Former President Bill Clinton made a comment Saturday evening guaranteed to raise some eyebrows.
During his acceptance speech for the Advocate for Change Award at the 24th annual Los Angeles dinner of the Gay & Lesbian Alliance Against Defamation, Clinton said, “People who oppose equal rights for gays in the marriage sphere are basically acting out of concerns for their own identity not out of respect for anyone else."
Warning: Please remove all flammables, fluids, and food from proximity to your computer as the following statement by Newsweek's Eleanor Clift on PBS's McLaughlin Group Friday could result in a potentially hazardous fit of laughter.
"The concern within the [Obama] administration [regarding cyber warfare] is intense, and it reminds me of the way the Clinton administration was focused on al Qaeda in the ’90s" (video follows with lengthy commentary to really expose the absurdity of this statement):
As two gay-marriage cases reach the Supreme Court this week, the New York Times's Peter Baker served up Bill Clinton's mea culpa on the Defense of Marriage Act, which the president signed into law in 1996, in the heat of his re-election campaign.
While letting Clinton explain his reversal on DOMA, which ensured that no state is obligated to recognize a same-sex marriage conducted in another state, Baker relayed the former president's exceedingly lame explanations for angering the left and signing it into law -- apparently Bob Dole (his '96 election opponent) made him do it. And, sleep deprivation.
CNN couldn't stop talking about former President Clinton's op-ed on Friday. Every hour between 5 a.m. and 3 p.m. ET, the network touted Clinton asking the Supreme Court to overturn the Defense of Marriage Act that he signed as president, spending over a half hour of coverage on it.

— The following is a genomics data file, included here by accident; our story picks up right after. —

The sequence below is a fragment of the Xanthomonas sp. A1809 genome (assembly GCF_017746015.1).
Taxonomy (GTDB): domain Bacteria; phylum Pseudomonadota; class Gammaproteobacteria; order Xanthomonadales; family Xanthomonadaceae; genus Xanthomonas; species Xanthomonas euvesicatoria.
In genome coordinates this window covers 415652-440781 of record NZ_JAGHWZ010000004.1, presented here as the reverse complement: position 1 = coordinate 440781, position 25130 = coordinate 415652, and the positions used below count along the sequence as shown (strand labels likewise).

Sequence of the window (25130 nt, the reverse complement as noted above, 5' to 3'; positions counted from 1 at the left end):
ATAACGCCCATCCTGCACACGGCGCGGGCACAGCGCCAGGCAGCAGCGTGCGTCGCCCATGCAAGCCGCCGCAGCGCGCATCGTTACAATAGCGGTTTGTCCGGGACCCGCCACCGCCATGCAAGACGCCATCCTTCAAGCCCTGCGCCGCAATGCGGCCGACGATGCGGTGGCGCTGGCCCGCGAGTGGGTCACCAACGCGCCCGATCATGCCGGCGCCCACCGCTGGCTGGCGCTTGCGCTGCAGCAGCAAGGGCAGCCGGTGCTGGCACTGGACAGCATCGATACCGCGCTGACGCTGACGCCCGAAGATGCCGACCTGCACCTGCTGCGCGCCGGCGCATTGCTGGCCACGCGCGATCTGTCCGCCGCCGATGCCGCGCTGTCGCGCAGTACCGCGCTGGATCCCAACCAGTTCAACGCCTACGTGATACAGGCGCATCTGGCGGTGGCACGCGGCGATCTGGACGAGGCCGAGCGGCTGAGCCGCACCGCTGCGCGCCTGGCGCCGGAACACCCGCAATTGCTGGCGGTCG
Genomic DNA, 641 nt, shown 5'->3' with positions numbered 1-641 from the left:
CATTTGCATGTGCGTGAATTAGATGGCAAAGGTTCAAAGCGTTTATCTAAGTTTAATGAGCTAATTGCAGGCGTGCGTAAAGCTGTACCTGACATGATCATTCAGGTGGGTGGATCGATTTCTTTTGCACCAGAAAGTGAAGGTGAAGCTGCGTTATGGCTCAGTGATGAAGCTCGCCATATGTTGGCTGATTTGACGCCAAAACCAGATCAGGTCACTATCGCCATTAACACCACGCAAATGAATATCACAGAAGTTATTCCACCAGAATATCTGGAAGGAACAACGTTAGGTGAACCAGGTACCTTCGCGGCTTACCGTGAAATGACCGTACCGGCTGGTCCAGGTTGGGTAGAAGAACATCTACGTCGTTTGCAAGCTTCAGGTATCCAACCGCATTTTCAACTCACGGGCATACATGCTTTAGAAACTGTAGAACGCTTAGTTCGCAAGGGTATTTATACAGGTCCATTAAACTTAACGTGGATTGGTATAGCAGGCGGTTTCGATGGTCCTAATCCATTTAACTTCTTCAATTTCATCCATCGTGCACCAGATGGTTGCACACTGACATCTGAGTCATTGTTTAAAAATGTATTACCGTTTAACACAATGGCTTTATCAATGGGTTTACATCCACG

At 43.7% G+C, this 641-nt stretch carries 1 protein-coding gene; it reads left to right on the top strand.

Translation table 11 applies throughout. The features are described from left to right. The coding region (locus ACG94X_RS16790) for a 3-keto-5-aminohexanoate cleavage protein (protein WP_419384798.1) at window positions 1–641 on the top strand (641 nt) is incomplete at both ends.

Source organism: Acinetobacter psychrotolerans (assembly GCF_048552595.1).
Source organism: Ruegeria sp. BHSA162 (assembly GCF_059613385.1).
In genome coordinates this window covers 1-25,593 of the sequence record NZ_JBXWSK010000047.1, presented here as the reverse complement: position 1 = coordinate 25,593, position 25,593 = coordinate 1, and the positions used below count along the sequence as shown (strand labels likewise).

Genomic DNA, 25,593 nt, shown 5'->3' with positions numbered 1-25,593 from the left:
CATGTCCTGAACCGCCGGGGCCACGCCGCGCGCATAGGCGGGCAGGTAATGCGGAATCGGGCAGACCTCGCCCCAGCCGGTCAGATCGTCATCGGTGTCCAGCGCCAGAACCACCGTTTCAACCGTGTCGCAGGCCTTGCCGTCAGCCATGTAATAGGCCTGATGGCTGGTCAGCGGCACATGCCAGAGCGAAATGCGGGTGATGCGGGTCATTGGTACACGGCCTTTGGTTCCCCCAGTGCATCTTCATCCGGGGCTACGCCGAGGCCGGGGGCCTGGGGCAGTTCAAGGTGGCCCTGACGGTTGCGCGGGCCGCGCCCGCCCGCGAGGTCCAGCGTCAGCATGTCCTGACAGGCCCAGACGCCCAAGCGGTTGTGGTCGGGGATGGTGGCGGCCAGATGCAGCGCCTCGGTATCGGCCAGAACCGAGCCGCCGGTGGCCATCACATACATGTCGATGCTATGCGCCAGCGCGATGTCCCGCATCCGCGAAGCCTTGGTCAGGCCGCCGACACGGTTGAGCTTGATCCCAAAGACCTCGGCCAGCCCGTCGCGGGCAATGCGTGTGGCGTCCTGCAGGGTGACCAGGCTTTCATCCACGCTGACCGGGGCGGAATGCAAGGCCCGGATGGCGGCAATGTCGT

Anchor Don Lemon reported the op-ed four times between 9 and 11 a.m. ET. Anchor Ashleigh Banfield ran two segments on it during the 11 a..m. ET hour. Lemon, openly-gay, voiced his support: "I mean, when you sit right down and just look at it, it's really all about civil and equal rights, human rights. We're a country that treats everybody equal, I mean everyone should be treated equally under the Constitution." [Video below the break. Audio here.]
New York Times columnist Paul Krugman and MSNBC's Joe Scarborough had an at times heated discussion about budget deficits, debt, and the economy on PBS's Charlie Rose Monday evening.
At one point Krugman got so rattled by the facts that he actually said Scarborough quoting what he had said in the past was making an ad hominem attack against him (video follows with transcript and commentary):
So, I take it that Lisa De Moraes didn’t go through her paper’s archives before she penned today's TV column in which she re-wrote history regarding Conan O’Brien's turn as emcee for the White House Correspondents Association dinner in April 1995. Yesterday it was announced that the late-night comedian would return this year as the master of ceremonies.
De Moraes suggested the O'Brien bombed the last go-around and seemed to take offense for late President Clinton, who was the butt of many of O'Brien's jokes 18 years ago.